Free Your Voice

Lisa Yaeger, LPC
4 min readMay 26, 2021

I have client who has trouble speaking. Sometimes, she says, she doesn’t feel like she’s allowed to talk about certain things.

She did not chatter away, as a teenager, processing every conversation, event, thought and endless feelings like I remember doing. I asked around. Nope, many of my friends, now adults, didn’t get to do that either.

There were some things I would never talk about. Even though I chattered, I didn’t mention to my friends that I worried about my Dad drinking too much. I didn’t say I was ashamed because I lied sometimes. I didn’t ask if any other girls felt weird when boys said ‘call me when you’re 18’ and I didn’t know why they would say that. I played it cool.

Now, my personal value is that we are allowed to talk about everything that concerns us. We do not have to play it cool.

Not sure its safe? Let’s try this disclaimer. In the right setting, with good timing, and shall we say, good manners, you get to speak your mind. You get to say whatever is pressing to get out.

And even with that value clearly identified, it’s hard to speak up.

You may want to talk. You may plan to talk. But something shuts you down. Sometimes instead of all you want to say, you hear yourself saying it’s ok. I’m fine.

Or nothing at all.

Sometimes confusion takes over. A foggy, unsettled feeling. Confusion rescuing you from danger. From the unknown. From saying the wrong thing.

Many of us learned at an early age that speaking up was

  • Not allowed
  • Punished
  • Put down
  • Dangerous
  • Misunderstood
  • Not worthwhile
  • Self indulgent
  • Scary

Even in what would otherwise be considered a good, loving home, you may have grown up with the subtle message that your point of view was not important. It was better to just keep quiet. Your parents may have been too busy to listen.

There may have been some topics that were taboo. Could you talk about your crushes? Unwanted attention?

or the opposite, why some kids wouldn’t even acknowledge you?

Could you ask questions?

If the home you grew up in was not so good, even abusive, the message to keep quiet and fly under the radar was stronger still. Questions were never a good idea.

So now, as an adult, it’s hard to speak up when you want to, especially about things that are important to you, but even about your thoughts and feelings.

We either do it haltingly, sparingly

Or

Angrily, with the force of a hurricane and with about as much fine tuning. Either way, we don’t feel very effective. We aren’t very effective. We aren’t understood.

I don’t know about you, but what I want is someone to listen, listen and listen to me. Until I am done and feel heard.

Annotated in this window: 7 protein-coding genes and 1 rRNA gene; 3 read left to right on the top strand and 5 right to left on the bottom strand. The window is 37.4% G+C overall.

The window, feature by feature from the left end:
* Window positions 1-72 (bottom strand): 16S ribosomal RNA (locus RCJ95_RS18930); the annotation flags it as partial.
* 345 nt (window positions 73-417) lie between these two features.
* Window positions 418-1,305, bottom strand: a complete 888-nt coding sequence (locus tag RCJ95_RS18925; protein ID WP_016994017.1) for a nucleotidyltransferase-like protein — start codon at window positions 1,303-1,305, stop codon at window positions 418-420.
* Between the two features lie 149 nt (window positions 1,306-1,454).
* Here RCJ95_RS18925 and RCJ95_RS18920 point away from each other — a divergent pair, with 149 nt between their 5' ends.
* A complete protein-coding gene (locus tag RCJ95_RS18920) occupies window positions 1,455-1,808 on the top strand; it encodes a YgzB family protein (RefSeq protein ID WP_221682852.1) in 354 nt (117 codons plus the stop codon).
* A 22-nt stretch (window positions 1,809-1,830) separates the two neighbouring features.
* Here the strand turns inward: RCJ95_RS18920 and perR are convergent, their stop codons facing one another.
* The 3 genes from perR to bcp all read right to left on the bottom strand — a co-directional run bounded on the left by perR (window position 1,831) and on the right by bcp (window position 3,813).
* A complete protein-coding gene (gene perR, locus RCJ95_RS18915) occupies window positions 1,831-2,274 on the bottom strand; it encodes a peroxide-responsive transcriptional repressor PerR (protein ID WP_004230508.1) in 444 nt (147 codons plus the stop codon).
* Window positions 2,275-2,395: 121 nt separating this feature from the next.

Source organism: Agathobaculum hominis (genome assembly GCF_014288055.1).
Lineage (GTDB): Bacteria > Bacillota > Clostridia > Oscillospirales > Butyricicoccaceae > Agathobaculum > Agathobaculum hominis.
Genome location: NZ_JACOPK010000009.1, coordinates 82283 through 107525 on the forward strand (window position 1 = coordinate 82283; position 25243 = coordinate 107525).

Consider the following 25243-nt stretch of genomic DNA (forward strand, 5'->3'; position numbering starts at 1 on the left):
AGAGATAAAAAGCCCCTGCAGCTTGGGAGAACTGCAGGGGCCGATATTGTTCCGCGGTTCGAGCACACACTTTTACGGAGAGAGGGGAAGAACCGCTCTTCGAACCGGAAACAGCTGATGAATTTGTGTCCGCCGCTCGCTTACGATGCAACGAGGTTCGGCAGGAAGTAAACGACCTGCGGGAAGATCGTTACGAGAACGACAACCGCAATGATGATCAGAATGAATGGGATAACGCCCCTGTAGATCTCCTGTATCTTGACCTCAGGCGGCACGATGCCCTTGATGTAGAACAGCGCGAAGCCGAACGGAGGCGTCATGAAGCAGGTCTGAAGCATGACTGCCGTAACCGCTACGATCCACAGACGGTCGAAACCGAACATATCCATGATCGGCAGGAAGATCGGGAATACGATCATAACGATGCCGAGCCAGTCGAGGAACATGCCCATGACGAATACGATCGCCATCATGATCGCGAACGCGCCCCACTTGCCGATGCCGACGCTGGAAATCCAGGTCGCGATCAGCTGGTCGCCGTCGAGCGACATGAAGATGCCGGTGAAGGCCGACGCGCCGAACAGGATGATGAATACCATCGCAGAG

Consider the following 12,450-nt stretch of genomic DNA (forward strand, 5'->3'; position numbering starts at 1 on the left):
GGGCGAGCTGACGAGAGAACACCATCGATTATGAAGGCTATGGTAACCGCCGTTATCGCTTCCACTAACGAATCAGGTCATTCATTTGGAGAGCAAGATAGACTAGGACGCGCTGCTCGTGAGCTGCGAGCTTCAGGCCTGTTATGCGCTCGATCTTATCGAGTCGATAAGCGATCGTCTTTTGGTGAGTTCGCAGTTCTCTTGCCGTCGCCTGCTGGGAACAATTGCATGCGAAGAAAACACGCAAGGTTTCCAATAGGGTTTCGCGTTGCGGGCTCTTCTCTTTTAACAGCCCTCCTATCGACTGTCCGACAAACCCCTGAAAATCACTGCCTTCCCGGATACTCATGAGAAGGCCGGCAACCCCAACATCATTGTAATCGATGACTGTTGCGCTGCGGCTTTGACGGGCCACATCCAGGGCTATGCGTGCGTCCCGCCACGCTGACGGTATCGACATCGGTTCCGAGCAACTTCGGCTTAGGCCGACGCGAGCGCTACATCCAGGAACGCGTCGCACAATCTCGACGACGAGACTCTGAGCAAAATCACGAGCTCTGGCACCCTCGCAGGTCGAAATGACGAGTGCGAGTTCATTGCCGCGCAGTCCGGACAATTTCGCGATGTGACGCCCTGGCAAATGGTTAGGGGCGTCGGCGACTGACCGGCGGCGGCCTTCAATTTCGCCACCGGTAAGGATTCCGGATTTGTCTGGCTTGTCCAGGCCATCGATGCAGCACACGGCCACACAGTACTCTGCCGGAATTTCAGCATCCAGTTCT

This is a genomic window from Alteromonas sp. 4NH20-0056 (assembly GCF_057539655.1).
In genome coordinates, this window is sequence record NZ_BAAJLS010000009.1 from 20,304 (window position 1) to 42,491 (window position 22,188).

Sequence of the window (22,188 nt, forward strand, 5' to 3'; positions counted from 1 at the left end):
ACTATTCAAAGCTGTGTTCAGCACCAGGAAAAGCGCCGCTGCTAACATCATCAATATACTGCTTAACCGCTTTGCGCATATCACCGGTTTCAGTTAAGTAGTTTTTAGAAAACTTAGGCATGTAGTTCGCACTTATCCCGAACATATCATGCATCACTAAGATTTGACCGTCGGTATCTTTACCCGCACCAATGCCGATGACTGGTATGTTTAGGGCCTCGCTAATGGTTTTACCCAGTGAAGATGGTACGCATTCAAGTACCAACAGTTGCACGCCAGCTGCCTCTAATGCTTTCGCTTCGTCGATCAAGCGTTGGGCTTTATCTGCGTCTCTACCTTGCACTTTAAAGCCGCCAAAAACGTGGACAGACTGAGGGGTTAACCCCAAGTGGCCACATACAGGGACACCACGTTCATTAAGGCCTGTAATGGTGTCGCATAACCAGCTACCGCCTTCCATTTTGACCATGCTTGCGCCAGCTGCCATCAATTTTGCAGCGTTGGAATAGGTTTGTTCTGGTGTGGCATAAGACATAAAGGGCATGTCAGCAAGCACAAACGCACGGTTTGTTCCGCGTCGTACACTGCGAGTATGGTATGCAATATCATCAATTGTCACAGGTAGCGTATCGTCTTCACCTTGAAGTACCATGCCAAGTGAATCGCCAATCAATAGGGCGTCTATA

So, what can you do to start talking when you are one of those people who feels unheard and sometimes unseen?

What can you do when you have something you really want to say to someone, but you don’t know how to start?

Here are some ideas, and then, an invitation.

  1. Start with your own emotion. If talking is hard for you, no doubt you are having a fear reaction before you even start. Take some deep breaths, scan your body to find the tension. Go slow and shift you attention to calming thoughts. When you feel calm enough begin to talk.
  2. If what you want to say might be a little stressful for the other person, ask if this is a good time. Getting their consent to a conversation helps increase the odds of success. You may speak very well, but if the other person is not paying attention or unable to really be present, your attempt may fall flat. You’ll interpret that as proof that you can’t communicate. Not the positive reinforcement you want!
  3. If in-person is tough right now, use your phone. The rules have changed. It’s much better to have a timely phone conversation than to avoid talking about important things until you can be together. Many people are isolated right now, for good reasons. Don’t make it worse for yourself.
  4. When you’ve said something that feels risky, don’t forget to pause and listen to the reaction that comes from your listener. I remember when I first started to speak up, it was a little like a hit and run. I wouldn’t know how the other person reacted. I was too afraid to stay and see. So pause. Listen. Breathe. You can end the conversation if you need to, but try to tolerate a bit more uncertainty than usual. Sometimes the tension will resolve if you hang around a little longer.

Here’s the invitation I mentioned. Consider talking to a therapist.

Some of my most successful clients came to see me because they had trouble talking freely.

At first, they weren’t sure what to expect. Often the first session surprised them. In this safe, structured setting, they began to relax and talking became easier. Sometimes we uncovered the roots of their social anxiety. Sometimes, I just helped them make progress in overcoming it bit by bit. Low pressure. Good results.

If you want to talk, I will listen, listen and listen until you feel heard.

Call today and we’ll talk about an appointment.

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